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Mindful February 2020

Mindful is the groundbreaking new magazine dedicated to helping you live mindfully. The simple practice of being in the moment brings out the best in who you are.

United States
Foundation for a Mindful Society
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4 €(sis. verot)
24,07 €(sis. verot)
6 Numerot

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2 min
what is calling you this year?

As an old year ends and a new one begins, I like to find a few quiet moments for a simple practice that helps recognize this transition and honor all that has happened and all that awaits. I’d love to invite you to join me. You might want to have a tissue or a journal handy. I find this practice brings so many emotions to the surface, making me teary and grateful and excited to be alive all at once. Sit comfortably, relax your body, and close your eyes. Slowly, gently, breathe in through your nose, imagining that you are breathing in all of 2019 and what transpired for you, holding the whole year in your lungs for a couple of seconds. Survey your memories as they come in on your breath,…

2 min
getting to know your inner critic

How do you tend to respond to your inner critic? “I RECOGNIZE what is going on and WHY—am I tired, hungry, sad, angry?” “I WAIT for it to pass.” “I have a SHORT RANT, then look at what’s happening more holistically.” “I STOP COMPARING myself with others, and allow myself to forgive me.” “I WRITE DOWN what the inner critic says and respond to myself with the truth as I see it. It usually works well when I do it in the moment.” “I FOCUS on the good things I have done, and the things I did right.” “With a meditation practice, I am LISTENING more.” “I go to my art room and START PAINTING, drawing, or doing mixed media.” “With compassion. I pretend the inner critic is a dear friend who has lost her way, and I try…

1 min

Did you know Mindful is a nonprofit? We are dedicated to inspiring and guiding anyone who wants to explore mindfulness to enjoy better health, more caring relationships, and a more compassionate society. By reading Mindful and sharing it with others, you’re helping to bring mindfulness practices into the world where the benefits can be enjoyed by all. Thank you! Print magazine & special topic publications 30 Day Mindfulness Challenge FREE! Guided meditations & podcasts Mindfulness video courses Visit online at mindful.org Get More Mindful…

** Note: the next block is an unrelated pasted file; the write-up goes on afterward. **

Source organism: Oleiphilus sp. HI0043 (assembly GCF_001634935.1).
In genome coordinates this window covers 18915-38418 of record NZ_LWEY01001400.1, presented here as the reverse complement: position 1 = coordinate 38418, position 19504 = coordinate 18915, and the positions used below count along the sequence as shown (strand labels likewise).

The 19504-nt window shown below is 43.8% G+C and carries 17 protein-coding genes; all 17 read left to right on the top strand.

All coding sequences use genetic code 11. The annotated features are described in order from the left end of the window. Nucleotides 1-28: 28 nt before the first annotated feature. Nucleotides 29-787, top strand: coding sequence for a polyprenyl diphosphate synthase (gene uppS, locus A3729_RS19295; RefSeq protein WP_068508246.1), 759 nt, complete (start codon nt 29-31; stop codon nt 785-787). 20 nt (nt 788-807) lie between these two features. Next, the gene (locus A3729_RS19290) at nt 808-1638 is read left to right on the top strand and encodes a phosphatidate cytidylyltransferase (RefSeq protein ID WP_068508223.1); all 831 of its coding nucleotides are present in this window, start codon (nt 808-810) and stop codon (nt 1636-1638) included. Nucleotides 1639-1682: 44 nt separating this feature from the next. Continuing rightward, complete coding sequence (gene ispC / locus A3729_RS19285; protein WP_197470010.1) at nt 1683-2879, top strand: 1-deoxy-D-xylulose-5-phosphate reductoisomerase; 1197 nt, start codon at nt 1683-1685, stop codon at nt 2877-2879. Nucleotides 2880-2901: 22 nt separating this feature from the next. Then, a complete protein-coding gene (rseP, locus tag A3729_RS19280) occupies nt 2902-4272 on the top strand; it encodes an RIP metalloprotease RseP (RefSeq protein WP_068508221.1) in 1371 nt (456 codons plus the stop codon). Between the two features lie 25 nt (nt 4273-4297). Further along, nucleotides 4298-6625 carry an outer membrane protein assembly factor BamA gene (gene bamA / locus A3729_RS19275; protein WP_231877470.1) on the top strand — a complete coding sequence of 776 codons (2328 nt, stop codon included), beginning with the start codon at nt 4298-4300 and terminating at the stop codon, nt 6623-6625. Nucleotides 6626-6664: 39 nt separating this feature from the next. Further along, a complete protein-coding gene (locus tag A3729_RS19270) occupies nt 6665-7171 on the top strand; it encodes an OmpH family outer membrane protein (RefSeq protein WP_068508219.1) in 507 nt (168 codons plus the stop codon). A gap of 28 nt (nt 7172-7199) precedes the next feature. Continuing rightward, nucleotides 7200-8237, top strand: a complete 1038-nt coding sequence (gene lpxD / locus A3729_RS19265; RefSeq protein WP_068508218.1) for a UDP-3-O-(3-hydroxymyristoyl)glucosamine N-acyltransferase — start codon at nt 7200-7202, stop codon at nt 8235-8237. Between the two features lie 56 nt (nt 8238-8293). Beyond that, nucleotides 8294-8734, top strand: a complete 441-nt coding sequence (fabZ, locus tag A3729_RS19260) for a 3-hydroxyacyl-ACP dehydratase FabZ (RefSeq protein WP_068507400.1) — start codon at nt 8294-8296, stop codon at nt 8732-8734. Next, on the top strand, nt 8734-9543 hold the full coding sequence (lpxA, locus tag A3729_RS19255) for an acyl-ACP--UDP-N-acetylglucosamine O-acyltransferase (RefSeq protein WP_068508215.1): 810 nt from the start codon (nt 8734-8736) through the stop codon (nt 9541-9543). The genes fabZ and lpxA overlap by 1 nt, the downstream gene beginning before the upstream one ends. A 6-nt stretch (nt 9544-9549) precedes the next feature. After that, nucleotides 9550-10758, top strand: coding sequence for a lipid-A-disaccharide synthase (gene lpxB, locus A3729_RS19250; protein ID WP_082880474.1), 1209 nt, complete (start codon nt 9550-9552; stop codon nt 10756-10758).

1 min

• mindful.org Founding Editor Barry Boyce Chief Executive Officer Bryan Welch Content Director Anne Alexander Executive Editor Heather Hurlock Senior Editor Nicole Bayes-Fleming Contributing Editors Sara Altshul Teo Furtado Katherine Griffin Creative Director Jessica von Handorf Managing Editor Stephanie Domet Associate Editor Amber Tucker Associate Art Director Spencer Creelman Editors-at-Large Kaitlin Quistgaard Hugh Delehanty Director of Operations Julia Sable Director of Finance Terry Rudderham Accountant CPA, CMA Paul Woolaver Graphic Designer Christel LeBlanc Consumer Marketing Director Leslie Duncan Childs Marketing Coordinator Janice Fuller Administrative Assistants Sarah Creelman Jen Schwartz…

3 min
top of mind

EMOTIONAL LABOR If you’re caring and emotionally tuned in, you may adapt better to the evolving demands of the job market, a study finds. Researchers from the University of Maryland and National Taiwan University found that between 2006 and 2016, day-to-day tasks for US workers trended from “analytical and thinking”— increasingly handled by artificial intelligence—towards “interpersonal and empathetic”: Think a financial analyst who’s reassuring clients through stock-market dips, says lead author Roland Rust. In the shift to a “feeling economy,” says Rust, emotional intelligence will gain respect. WAVE BETTER Surf therapy has emerged as a recent alternative to traditional therapies for a number of groups, including children with autism, survivors of cancer, and veterans and emergency workers with PTSD. Hosted by organizations around the world, including in the United States, Australia, and the…

3 min
research news

EASING PAIN AND CRAVINGS A new study from the University of Utah and Rutgers University finds that people who crave opioids and are in chronic pain may benefit from adding mindfulness to a traditional methadone treatment (MMT) program. Thirty adults with opioid use disorder and acute or chronic pain undergoing MMT were assigned to either a Mindfulness-Oriented Recovery Enhancement (MORE) group, or a treatment-as-usual control group. The MORE participants learned mindfulness, thought-reappraisal, and savoring skills, in two-hour weekly group sessions, in addition to receiving four hours of individual/group therapy per week. The control group received six hours weekly of individual/group therapy, and no mindfulness education. All participants used a smartphone app to rate their stress, pain intensity, mood, and opioid cravings. At the end of eight weeks, MORE group members said…